Soaring Mercury

Five days of heat wave in Delhi. 130 people dead on the streets

Could the heat wave have led to a spike in the deaths of the homeless poor?

A heat wave hit Delhi on June 6, sending temperatures soaring above 45 degree Celsius. As the temperatures rose, so did the number of unidentified bodies found on the streets. In the five days that the heat wave lasted, 130 unidentified people died – an average of 26 deaths a day.

On an average, eight unidentified people die on Delhi's streets every day around the year. Most of them are men of working age. Homeless and poor, they often die in their sleep. Their bodies are picked up by the police in the morning and cremated after a few days if they remain unclaimed. While such deaths often hit the headlines in the winter, data for the last three years shows that they actually peak in the summer and during the rains.

The last time Delhi saw a sustained spike in the deaths was in the closing days of June 2012. In 12 days, 369 unidentified bodies were found, an average of 30 deaths a day. It is unclear if the city had witnessed a heat wave, an outbreak of disease, or any other abnormal occurrence during that period.

This summer, there is a sharp correlation between a rise in temperatures and a rise in deaths on the streets. While it might not be possible to draw definite conclusions, since the cause of the deaths is not recorded in the police database, it is plausible that the unprecedented and unrelenting heat might have played a role in the increased mortality. As reported earlier, a study on the heat wave in Ahmedabad in May 2010 found that deaths that month were 43% higher than for the same period in 2009 and 2011.

Either way, the impact of heat waves on public health needs more attention both within the government and in the public at large. A few protective measures could go a long way in saving lives.
Support our journalism by subscribing to Scroll+ here. We welcome your comments at
Sponsored Content BY 

Tracing the formation of Al Qaeda and its path to 9/11

A new show looks at some of the crucial moments leading up to the attack.

“The end of the world war had bought America victory but not security” - this quote from Lawrence Wright’s Pulitzer-Prize winning book, ‘The Looming Tower’, gives a sense of the growing threat to America from Al Qaeda and the series of events that led to 9/11. Based on extensive interviews, including with Bin Laden’s best friend in college and the former White House counterterrorism chief, ‘The Looming Tower’ provides an intimate perspective of the 9/11 attack.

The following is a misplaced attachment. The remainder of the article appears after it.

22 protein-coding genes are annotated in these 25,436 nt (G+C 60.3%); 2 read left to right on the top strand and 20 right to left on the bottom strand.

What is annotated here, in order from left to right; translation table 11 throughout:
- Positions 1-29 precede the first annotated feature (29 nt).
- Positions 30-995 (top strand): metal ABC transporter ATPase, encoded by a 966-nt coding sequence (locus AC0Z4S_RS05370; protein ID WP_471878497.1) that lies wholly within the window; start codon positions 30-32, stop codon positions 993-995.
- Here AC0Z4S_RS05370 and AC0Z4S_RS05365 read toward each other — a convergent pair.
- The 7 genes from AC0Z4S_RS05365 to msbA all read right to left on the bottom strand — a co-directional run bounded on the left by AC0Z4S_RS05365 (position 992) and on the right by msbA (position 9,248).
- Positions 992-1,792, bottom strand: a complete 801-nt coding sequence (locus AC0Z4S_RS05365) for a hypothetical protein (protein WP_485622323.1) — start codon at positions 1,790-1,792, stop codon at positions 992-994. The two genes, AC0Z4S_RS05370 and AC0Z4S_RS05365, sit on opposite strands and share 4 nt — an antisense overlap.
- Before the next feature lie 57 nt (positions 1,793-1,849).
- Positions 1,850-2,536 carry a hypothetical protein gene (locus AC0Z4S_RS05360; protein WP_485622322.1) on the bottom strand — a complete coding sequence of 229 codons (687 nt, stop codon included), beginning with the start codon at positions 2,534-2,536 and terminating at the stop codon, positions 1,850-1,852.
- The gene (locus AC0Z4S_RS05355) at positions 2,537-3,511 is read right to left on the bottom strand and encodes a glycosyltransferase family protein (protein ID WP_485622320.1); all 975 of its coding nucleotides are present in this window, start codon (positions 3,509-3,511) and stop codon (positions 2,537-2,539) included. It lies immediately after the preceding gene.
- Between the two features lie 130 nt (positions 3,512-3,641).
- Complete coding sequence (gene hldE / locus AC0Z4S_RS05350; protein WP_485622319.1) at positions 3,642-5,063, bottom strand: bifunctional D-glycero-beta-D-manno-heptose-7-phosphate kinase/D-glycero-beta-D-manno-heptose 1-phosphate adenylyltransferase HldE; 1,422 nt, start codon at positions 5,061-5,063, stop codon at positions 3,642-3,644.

Lawrence Wright chronicles the formative years of Al Qaeda, giving an insight in to Bin Laden’s war against America. The book covers in detail, the radicalisation of Osama Bin Laden and his association with Ayman Al Zawahri, an Egyptian doctor who preached that only violence could change history. In an interview with Amazon, Wright shared, “I talked to 600-something people, but many of those people I talked to again and again for a period of five years, some of them dozens of times.” Wright’s book was selected by TIME as one of the all-time 100 best nonfiction books for its “thoroughly researched and incisively written” account of the road to 9/11 and is considered an essential read for understanding Islam’s war on the West as it developed in the Middle East.

‘The Looming Tower’ also dwells on the response of key US officials to the rising Al Qaeda threat, particularly exploring the turf wars between the FBI and the CIA. This has now been dramatized in a 10-part mini-series of the same name. Adapted by Dan Futterman (of Foxcatcher fame), the series mainly focuses on the hostilities between the FBI and the CIA. Some major characters are based on real people - such as John O’ Neill (FBI’s foul-mouthed counterterrorism chief played by Jeff Daniels) and Ali Soufan (O’ Neill’s Arabic-speaking mentee who successfully interrogated captured Islamic terrorists after 9/11, played by Tahar Rahim). Some are composite characters, such as Martin Schmidt (O’Neill’s CIA counterpart, played by Peter Sarsgaard).

The series, most crucially, captures just how close US intelligence agencies had come to foiling Al Qaeda’s plans, just to come up short due to internal turf wars. It follows the FBI and the CIA as they independently follow intelligence leads in the crises leading up to 9/11 – the US Embassy bombings in East Africa and the attack on US warship USS Cole in Yemen – but fail to update each other. The most glaring example is of how the CIA withheld critical information – Al Qaeda operatives being hunted by the FBI had entered the United States - under the misguided notion that the CIA was the only government agency authorised to deal with terrorism threats.

The depth of information in the book has translated into a realistic recreation of the pre-9/11 years on screen. The drama is even interspersed with actual footage from the 9/11 conspiracy, attack and the 2004 Commission Hearing, linking together the myriad developments leading up to 9/11 with chilling hindsight. Watch the trailer of this gripping show below.


The Looming Tower is available for streaming on Amazon Prime Video, along with a host of Amazon originals and popular movies and TV shows. To enjoy unlimited ad free streaming anytime, anywhere, subscribe to Amazon Prime Video.

This article was produced by the Scroll marketing team on behalf of Amazon Prime Video and not by the Scroll editorial team.